The memory and reasoning problems associated with Alzheimer's disease and other kinds of dementia go woefully under-recognized when people visit the hospital. Searching for clues in electronic health records could steer many more patients to better treatment and follow-up examinations—especially patients from minority groups that tend to be less likely to receive specialized care.
A study published today in the Journal of the American Medical Informatics Association suggests that mining the unstructured notes doctors and nurses add to electronic health records (EHR) could significantly improve recognition of dementia in hospital settings and lead to more people being accurately diagnosed.
The cognitive impairment that marks dementia is most often diagnosed in a primary care office or tested in a memory clinic. Even then, official diagnosis is not always written into the part of the EHR specifically reserved for recording an important diagnosis or medical problem.
"One problem is that this diagnosis is stigmatizing. We see a lot of people prescribed an anti-dementia medication, but they never actually have a dementia diagnosis entered into their electronic health record because health care providers may want to spare them that stigma," says Andrea Gilmore-Bykovskyi, a dementia researcher and professor at the University of Wisconsin–Madison School of Nursing and lead author of the new study. "Another problem is that a lot of groups of people at highest risk for developing dementia tend to be racial and ethnic minorities or people from low socio-economic backgrounds, and they tend to have less access to the primary care or specialized memory care clinics where diagnosis typically happens."
Barriers to a diagnosis and official documentation in an EHR add up when people arrive at a hospital with a serious illness or injury. A patient with something like a complete hip fracture, common among older people, may need to be rushed to surgery. Some complications, like high blood pressure or diabetes, need immediate consideration. Assessing cognitive functions may be bumped down the priority list.
"When somebody reaches the hospital setting, you have the culmination of these barriers," Gilmore-Bykovskyi says. "Clinicians are not diagnosing 40 to 60 percent of dementia. Those cases already haven't been detected in the outpatient setting, or maybe they have but haven't been diagnosed. Now, maybe this person had some changes in their condition. They're presenting those to you, but you don't know them or their background personally."
But those hospital and recovery clinic doctors and nurses are making notes in electronic health records describing their observations and interactions with a patient, the treatment they've chosen and how the patient responded.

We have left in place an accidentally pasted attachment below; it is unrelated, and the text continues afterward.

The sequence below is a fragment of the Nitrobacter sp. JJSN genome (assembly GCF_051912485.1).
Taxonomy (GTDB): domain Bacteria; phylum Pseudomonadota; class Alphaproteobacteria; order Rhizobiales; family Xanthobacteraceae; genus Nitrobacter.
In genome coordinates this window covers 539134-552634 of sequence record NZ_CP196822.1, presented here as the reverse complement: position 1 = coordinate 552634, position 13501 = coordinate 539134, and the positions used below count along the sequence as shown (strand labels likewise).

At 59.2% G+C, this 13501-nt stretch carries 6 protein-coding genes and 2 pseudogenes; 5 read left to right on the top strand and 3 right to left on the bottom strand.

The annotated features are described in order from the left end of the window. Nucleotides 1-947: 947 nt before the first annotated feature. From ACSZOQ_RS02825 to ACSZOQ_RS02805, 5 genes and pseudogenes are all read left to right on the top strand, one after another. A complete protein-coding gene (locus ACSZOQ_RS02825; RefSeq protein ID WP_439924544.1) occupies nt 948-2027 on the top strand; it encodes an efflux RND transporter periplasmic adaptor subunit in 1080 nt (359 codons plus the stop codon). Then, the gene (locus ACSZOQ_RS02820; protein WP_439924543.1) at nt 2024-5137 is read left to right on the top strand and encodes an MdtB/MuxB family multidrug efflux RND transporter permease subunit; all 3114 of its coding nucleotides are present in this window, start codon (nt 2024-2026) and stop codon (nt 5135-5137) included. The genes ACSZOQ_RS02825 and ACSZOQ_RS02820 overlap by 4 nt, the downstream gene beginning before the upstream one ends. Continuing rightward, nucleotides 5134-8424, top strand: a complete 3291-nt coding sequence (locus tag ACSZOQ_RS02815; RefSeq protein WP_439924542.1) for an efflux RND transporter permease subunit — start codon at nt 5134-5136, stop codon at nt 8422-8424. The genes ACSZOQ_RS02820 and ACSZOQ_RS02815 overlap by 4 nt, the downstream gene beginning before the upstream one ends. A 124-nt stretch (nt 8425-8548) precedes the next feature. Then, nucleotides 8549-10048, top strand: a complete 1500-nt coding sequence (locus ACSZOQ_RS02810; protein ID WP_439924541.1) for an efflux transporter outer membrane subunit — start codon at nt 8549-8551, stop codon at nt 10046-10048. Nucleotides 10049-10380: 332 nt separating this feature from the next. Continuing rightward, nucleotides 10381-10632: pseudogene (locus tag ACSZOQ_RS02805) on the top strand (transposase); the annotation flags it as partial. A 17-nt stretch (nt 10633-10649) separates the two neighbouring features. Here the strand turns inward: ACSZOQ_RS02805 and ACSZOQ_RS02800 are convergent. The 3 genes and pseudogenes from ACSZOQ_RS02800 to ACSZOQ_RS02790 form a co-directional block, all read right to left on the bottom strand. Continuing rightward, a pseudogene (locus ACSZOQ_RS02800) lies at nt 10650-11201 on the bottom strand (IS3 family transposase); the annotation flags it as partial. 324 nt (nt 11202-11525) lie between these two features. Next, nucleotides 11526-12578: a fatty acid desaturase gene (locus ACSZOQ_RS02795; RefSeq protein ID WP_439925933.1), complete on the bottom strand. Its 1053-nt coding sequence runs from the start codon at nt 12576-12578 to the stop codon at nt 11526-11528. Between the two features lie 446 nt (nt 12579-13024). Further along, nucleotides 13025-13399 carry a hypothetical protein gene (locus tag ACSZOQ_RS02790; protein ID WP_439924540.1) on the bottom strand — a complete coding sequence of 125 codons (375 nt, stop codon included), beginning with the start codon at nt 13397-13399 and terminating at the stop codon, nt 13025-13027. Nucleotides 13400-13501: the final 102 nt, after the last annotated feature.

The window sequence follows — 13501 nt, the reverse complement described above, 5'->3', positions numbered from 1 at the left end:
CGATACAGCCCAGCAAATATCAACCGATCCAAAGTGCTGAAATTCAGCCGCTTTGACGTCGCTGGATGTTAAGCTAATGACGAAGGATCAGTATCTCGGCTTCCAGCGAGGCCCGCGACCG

"When your physician comes to see you, they may write a note about the conversation they had with you and the plan they've made for your care," Gilmore-Bykovskyi says. "They add those to your electronic health record, but in what we call unstructured fields—'progress notes' or 'provider notes.' "
Researchers from UW–Madison, William S. Middleton Memorial Veterans Hospital in Madison and Penn State University reviewed the notes from unstructured fields in records for 343 people who had been diagnosed with dementia. They were looking for words and phrases that describe cognitive dysfunction, like "forgetful at times, "increased confusion in the evening," "disoriented and agitated," "limited by confusion" and "finding it hard to find words."
"Ninety percent of the records had notes reflecting one or more of these descriptors of confusion or cognition," Gilmore-Bykovskyi says. "They don't all map to the established, standardized language for detection of cognitive impairment, but it's clearly about cognition. And that's far more accurate than catching 40 to 60 percent."
If those common terms could be flagged by EHR systems as clinicians record their notes, Gilmore-Bykovskyi believes those doctors and nurses and future care providers would make prescription and treatment decisions better tailored to their patients' cognitive functioning, and probably refer more unrecognized dementia cases to follow-up care and subsequent diagnosis.
"Clinicians already have measures and training to identify cognitive impairment, but evidence tells us those tools are not sufficient," she says. "You could think of flagging their notes as another tool to support a clinician's capacity to improve care for these people."
Because people from the racial and economic groups more likely to miss dementia diagnosis are also more likely to go directly to a hospital clinic or emergency room for medical care, flagging EHR notes may improve their treatment rates. And it could also be a boon to research into the causes and treatment of dementia.
"There's a national dilemma boosting access and participation in Alzheimer's research—particularly among racial and ethnic minorities." says Gilmore-Bykovskyi, whose work is supported by the National Institutes of Health and Wisconsin Alzheimer's Disease Center. "We need more mechanisms to catch people (and their biological children) early. If there's ever going to be a solution to Alzheimer's disease, that's where it's going to happen, because we know the disease starts decades before anybody has clinical symptoms."
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